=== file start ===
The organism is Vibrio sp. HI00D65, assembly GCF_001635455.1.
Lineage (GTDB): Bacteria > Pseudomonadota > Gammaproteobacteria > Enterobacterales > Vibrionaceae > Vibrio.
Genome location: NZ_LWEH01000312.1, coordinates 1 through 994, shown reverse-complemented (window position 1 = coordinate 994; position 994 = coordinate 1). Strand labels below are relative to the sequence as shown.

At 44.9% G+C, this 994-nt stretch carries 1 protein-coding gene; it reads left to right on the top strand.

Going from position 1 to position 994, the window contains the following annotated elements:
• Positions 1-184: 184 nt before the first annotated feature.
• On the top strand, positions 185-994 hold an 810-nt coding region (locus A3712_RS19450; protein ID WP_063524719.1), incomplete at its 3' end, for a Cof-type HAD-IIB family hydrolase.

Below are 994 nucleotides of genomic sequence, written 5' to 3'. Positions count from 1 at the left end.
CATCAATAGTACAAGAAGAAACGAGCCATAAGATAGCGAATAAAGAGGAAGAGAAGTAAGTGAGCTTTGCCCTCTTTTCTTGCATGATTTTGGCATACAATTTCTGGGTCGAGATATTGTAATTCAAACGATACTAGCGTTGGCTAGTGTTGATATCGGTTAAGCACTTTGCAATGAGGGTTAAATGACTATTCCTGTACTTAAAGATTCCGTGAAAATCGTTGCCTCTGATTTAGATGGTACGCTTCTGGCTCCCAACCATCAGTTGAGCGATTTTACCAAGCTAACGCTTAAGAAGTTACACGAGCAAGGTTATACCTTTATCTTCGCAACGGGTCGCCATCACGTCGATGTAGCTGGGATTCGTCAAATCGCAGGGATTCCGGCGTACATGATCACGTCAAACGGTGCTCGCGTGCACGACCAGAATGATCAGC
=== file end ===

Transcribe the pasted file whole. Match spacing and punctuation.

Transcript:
The organism is Vibrio sp. HI00D65, assembly GCF_001635455.1.
Lineage (GTDB): Bacteria > Pseudomonadota > Gammaproteobacteria > Enterobacterales > Vibrionaceae > Vibrio.
Genome location: NZ_LWEH01000312.1, coordinates 1 through 994, shown reverse-complemented (window position 1 = coordinate 994; position 994 = coordinate 1). Strand labels below are relative to the sequence as shown.

At 44.9% G+C, this 994-nt stretch carries 1 protein-coding gene; it reads left to right on the top strand.

Going from position 1 to position 994, the window contains the following annotated elements:
• Positions 1-184: 184 nt before the first annotated feature.
• On the top strand, positions 185-994 hold an 810-nt coding region (locus A3712_RS19450; protein ID WP_063524719.1), incomplete at its 3' end, for a Cof-type HAD-IIB family hydrolase.

Below are 994 nucleotides of genomic sequence, written 5' to 3'. Positions count from 1 at the left end.
CATCAATAGTACAAGAAGAAACGAGCCATAAGATAGCGAATAAAGAGGAAGAGAAGTAAGTGAGCTTTGCCCTCTTTTCTTGCATGATTTTGGCATACAATTTCTGGGTCGAGATATTGTAATTCAAACGATACTAGCGTTGGCTAGTGTTGATATCGGTTAAGCACTTTGCAATGAGGGTTAAATGACTATTCCTGTACTTAAAGATTCCGTGAAAATCGTTGCCTCTGATTTAGATGGTACGCTTCTGGCTCCCAACCATCAGTTGAGCGATTTTACCAAGCTAACGCTTAAGAAGTTACACGAGCAAGGTTATACCTTTATCTTCGCAACGGGTCGCCATCACGTCGATGTAGCTGGGATTCGTCAAATCGCAGGGATTCCGGCGTACATGATCACGTCAAACGGTGCTCGCGTGCACGACCAGAATGATCAGC